As the Cincinnati Bengals and Los Angeles Rams turn their attention to Super Bowl 56, the league’s other 30 teams are already thinking about the 2022 NFL Draft. Many of the players who will hear their names called this spring have an opportunity to boost their stock at the 2022 Senior Bowl, which will take place on Saturday, Feb. 5.
Unlike the NFL Combine, not every player attending the Senior Bowl is guaranteed to be drafted. For every first-round pick participating in the game, there are plenty of late-round prospects who have an opportunity to stand out and prove why they deserve to be on an NFL roster next season. Now feels like the perfect time to analyze some defensive prospects who are sleepers entering this year’s Senior Bowl.
For this list, we tried to exclude players who are widely known, such as Florida State pass-rusher Jermaine Johnson, and prospects who are currently considered near-locks to be drafted in the first round. This sleeper list does include players from Power 5 programs as opposed to only featuring Group of 5 players or “small-school” prospects.
Based on consideration of the aforementioned prerequisites, the most intriguing Senior Bowl defensive sleepers rank as follows:
6. Myjai Sanders, DE, Cincinnati
Sanders, who turns 22 on Feb. 27, only had 2.5 sacks in 2021 after totaling 11 in his previous two seasons. However, the 6-foot-5, 255-pound pass-rusher is a fascinating prospect, especially after the Tigers became the first Group of 5 team to reach the College Football Playoff last season.
A three-year starter, Sanders earned first-team All-AAC honors in 2020 and 2021 and is currently projected to go on the draft’s second day. An impressive performance in the Senior Bowl could seal his place as a second-round pick.
5. Tariq Woolen, CB, UTSA
Although Cincinnati was understandably the most prominent Group of 5 football team in 2021, UTSA dominated foes all season en route to a 12-2 finish and its first Conference USA title. Woolen, a 6-foot-4 cornerback, broke up five passes and snagged an interception last year. Although he missed several weeks with a hand injury, he returned in time for the Roadrunners’ C-USA Championship Game victory over Western Kentucky.
Not only is Woolen healthy, but he earned rave reviews in the pre-draft process for his speed and athleticism. After switching from receiver to cornerback in 2019, the former UTSA standout is a projected Day 3 selection in the upcoming draft.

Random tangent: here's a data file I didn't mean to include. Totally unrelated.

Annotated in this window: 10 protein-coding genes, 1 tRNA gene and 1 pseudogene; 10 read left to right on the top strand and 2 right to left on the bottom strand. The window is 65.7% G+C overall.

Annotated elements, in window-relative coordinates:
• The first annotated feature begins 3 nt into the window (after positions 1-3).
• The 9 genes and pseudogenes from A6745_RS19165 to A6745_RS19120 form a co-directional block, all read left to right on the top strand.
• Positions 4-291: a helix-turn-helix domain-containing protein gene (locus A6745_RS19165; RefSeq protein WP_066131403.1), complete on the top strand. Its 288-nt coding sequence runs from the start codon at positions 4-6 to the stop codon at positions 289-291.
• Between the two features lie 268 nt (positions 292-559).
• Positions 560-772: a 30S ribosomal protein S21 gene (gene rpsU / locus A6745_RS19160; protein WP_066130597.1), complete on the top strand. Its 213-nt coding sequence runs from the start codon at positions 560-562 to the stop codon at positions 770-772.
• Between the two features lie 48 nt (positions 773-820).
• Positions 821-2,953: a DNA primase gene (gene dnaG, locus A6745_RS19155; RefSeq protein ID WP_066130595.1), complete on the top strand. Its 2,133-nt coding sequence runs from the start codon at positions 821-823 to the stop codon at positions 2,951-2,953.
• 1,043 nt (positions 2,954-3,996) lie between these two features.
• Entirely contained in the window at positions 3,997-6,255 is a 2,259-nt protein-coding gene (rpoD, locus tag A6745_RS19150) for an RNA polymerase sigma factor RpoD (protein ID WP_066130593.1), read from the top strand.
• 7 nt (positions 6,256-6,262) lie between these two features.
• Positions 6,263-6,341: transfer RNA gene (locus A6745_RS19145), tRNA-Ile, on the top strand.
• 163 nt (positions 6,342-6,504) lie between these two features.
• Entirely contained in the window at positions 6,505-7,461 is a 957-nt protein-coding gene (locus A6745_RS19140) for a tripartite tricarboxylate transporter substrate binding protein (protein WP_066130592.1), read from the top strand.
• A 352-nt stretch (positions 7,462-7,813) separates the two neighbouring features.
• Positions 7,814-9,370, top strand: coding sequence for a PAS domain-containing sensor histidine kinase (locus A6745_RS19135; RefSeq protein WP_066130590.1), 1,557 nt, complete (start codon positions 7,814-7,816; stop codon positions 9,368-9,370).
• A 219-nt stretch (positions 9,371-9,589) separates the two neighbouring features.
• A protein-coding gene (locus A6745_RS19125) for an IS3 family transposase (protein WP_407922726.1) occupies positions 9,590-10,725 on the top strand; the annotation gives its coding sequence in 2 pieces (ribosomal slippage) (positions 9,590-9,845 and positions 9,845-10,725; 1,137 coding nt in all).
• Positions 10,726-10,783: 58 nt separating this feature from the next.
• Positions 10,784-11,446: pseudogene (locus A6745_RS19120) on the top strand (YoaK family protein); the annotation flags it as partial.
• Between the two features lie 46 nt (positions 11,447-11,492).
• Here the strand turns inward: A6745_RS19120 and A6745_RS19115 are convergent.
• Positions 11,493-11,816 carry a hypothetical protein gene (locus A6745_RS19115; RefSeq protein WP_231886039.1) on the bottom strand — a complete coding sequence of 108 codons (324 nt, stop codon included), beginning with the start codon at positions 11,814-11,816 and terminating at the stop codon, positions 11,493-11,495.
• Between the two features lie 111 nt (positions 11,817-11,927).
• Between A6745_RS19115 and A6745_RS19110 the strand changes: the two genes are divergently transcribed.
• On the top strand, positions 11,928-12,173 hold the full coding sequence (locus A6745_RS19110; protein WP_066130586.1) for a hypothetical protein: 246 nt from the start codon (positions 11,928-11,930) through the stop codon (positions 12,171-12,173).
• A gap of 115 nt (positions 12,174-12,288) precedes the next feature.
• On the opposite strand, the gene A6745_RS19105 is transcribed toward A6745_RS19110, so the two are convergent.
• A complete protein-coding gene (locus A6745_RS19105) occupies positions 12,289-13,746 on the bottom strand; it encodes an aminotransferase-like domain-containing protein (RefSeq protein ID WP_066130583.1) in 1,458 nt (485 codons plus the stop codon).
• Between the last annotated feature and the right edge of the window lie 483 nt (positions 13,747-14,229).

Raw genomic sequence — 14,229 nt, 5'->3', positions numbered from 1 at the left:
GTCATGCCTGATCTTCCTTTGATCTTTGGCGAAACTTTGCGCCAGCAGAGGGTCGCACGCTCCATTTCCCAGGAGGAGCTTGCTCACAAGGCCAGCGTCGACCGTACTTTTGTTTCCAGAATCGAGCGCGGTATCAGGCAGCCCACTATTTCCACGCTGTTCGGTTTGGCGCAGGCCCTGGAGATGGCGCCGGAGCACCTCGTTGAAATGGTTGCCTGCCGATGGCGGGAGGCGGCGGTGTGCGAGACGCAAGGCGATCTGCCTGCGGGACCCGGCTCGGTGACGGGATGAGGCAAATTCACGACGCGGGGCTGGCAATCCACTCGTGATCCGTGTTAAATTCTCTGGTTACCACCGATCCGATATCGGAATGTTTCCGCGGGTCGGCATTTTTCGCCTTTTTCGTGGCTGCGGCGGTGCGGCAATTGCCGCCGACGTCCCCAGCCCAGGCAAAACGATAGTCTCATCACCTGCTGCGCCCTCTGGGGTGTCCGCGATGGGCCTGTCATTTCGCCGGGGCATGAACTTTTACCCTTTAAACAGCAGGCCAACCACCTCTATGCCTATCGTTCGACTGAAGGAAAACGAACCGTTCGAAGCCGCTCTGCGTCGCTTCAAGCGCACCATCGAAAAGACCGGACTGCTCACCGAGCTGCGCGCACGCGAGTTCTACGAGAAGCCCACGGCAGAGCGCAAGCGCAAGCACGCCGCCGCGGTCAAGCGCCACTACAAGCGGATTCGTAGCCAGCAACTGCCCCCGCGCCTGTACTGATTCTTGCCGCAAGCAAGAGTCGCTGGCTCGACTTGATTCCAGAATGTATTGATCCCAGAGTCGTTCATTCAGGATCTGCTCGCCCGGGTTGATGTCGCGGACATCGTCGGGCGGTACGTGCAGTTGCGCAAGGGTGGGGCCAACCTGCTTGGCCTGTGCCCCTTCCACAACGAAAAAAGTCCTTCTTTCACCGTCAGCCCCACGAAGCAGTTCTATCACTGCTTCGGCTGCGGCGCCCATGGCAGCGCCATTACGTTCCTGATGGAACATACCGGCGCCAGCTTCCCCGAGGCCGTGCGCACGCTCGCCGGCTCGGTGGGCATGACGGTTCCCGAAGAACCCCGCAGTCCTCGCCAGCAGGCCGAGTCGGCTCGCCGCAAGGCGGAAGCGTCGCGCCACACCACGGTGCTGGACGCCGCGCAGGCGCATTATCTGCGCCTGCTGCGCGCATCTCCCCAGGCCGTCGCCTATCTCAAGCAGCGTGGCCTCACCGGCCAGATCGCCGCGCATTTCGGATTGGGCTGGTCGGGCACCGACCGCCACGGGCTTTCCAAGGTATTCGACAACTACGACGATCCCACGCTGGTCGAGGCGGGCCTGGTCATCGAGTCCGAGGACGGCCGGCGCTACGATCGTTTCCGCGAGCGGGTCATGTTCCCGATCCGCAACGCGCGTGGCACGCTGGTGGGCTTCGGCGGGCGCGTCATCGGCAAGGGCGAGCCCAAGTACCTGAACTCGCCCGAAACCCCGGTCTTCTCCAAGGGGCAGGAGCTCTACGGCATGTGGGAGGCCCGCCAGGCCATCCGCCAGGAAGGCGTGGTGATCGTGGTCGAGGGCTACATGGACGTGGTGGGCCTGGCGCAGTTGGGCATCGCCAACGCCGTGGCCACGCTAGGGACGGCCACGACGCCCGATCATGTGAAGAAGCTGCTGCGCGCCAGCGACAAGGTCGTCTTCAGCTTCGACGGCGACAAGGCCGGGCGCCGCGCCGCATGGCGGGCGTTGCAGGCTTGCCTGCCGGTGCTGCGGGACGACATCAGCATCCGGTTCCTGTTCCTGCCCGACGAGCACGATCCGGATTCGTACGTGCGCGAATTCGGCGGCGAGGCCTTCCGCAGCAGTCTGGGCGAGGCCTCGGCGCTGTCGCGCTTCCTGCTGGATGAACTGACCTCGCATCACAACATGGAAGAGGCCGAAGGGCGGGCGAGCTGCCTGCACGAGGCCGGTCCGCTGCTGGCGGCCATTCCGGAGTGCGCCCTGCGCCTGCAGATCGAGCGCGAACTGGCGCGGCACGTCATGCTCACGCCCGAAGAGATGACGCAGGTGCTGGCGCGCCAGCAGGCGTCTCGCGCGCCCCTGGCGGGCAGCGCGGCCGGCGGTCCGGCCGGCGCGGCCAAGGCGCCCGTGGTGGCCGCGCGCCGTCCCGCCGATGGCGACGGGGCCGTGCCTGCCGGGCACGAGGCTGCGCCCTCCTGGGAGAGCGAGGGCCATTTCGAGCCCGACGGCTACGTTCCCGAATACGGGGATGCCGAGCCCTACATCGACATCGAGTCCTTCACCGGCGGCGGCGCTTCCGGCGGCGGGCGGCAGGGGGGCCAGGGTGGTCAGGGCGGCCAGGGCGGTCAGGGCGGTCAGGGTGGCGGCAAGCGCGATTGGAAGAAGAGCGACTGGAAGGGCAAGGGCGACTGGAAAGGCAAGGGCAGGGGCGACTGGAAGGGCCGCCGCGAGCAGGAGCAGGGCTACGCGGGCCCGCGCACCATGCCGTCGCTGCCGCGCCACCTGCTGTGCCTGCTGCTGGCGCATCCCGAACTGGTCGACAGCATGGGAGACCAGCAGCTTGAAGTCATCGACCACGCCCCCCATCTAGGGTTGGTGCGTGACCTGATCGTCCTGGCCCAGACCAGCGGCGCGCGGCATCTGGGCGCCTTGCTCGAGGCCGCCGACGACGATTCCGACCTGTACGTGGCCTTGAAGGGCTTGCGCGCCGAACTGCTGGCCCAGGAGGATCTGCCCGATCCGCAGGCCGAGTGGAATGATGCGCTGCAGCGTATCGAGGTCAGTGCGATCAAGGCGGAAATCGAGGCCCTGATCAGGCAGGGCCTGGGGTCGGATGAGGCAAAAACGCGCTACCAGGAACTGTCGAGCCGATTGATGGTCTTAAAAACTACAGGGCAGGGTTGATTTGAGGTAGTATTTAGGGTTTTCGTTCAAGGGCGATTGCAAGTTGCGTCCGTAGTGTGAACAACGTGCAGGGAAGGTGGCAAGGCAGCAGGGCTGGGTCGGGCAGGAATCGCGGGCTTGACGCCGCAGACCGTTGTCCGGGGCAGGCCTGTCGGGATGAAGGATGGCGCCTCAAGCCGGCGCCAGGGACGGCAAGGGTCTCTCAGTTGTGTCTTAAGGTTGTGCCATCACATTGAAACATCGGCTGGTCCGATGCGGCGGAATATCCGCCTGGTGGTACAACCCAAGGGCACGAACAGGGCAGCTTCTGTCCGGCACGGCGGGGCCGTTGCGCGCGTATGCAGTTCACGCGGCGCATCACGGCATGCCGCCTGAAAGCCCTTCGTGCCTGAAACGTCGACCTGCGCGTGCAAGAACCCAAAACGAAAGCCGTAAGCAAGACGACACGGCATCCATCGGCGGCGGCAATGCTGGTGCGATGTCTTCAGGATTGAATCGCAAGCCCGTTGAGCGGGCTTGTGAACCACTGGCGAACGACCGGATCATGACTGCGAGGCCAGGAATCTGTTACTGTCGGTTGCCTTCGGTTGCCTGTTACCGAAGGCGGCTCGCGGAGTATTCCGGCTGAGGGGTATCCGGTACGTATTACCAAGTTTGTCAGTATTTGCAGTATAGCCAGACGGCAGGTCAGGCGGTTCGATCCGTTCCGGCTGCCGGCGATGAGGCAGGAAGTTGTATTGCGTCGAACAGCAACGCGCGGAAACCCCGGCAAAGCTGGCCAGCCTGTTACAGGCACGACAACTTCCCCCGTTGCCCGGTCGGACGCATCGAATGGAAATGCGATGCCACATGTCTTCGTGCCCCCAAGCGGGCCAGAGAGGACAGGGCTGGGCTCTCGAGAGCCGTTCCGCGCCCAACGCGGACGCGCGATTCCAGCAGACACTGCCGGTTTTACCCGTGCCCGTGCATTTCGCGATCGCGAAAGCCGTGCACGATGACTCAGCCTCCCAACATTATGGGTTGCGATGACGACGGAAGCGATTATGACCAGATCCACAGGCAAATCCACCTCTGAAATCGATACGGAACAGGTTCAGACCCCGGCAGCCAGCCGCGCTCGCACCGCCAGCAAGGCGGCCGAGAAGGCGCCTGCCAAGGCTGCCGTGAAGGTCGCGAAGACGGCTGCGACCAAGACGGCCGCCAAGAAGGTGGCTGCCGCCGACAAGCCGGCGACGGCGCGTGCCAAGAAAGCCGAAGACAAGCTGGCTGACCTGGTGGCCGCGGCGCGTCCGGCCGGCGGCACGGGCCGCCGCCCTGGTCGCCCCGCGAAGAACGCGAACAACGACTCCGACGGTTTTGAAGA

4. D’Marco Jackson, LB, Appalachian State
A first-team All-Sun Belt selection in 2021, Jackson tallied 119 total tackles, 20 for a loss, and six sacks in 14 games. However, Bleacher Report’s NFL Scouting Department expressed concerns about his size (6-foot-1, 230 pounds) and his ability to hold his own against blockers.
A strong Senior Bowl outing likely won’t be enough to propel Jackson into discussions as a Day 2 prospect. He can nonetheless use the all-star game to solidify his place as not only a draftable player but someone who has the potential to survive final cuts next summer.
3. JT Woods, S, Baylor
A standout track runner in high school, Woods showcased his speed throughout his time at Baylor. After spending his first two seasons as a rotational option and spot starter, the 6-foot-2 defender became a significant piece of the Bears’ defense. He ended his college career in style, picking off three passes in a Big 12 Championship Game victory over Oklahoma State and a Sugar Bowl win over Ole Miss.
Woods has size, speed, and experience, all of which could appeal to NFL teams. Although Woods is currently projected to either be selected on Day 3 or go undrafted entirely, he has the intangibles to work his way onto an NFL roster.
2. DeAngelo Malone, EDGE, Western Kentucky
Malone spent parts of five seasons terrorizing Conference USA defenses, tallying 34 sacks and nine sacks during his Western Kentucky career. The two-time CUSA Defensive Player of the Year helped the Hilltoppers to four bowl games and arrived at the Senior Bowl as a late-round prospect.
Although Malone is 6-foot-4, he has a 240-pound frame and a history of success in Conference USA, a mid-major league, working against him. Some NFL teams might rather have a 250-pound pass-rusher from an SEC school than someone who thrived against G5 teams. However, Malone could stil find himself on an NFL roster as a developmental prospect and pass-rush specialist. The Senior Bowl is an excellent opportunity for him to prove what he can do against offensive linemen with legitimate NFL futures.
1. Marcus Jones, CB, Houston
After beginning his career at Troy, Jones transferred to Houston and found a home on the Cougars’ defense. Although he is only 5-foot-8 and under 190 pounds, the explosive cornerback used his speed to snag five interceptions and break up 13 passes last season. He also recorded nearly 3,000 total return yards in college and brought back nine of his returns (six kickoffs, three punts) for touchdowns.
Two decades ago, Jones would likely have found himself on an NFL roster as a return specialist. However, being an NFL punt or kick returner isn’t what it once was, and Jones, who is currently projected as a mid-round pick, must use the Senior Bowl to assert himself as a viable NFL defensive back.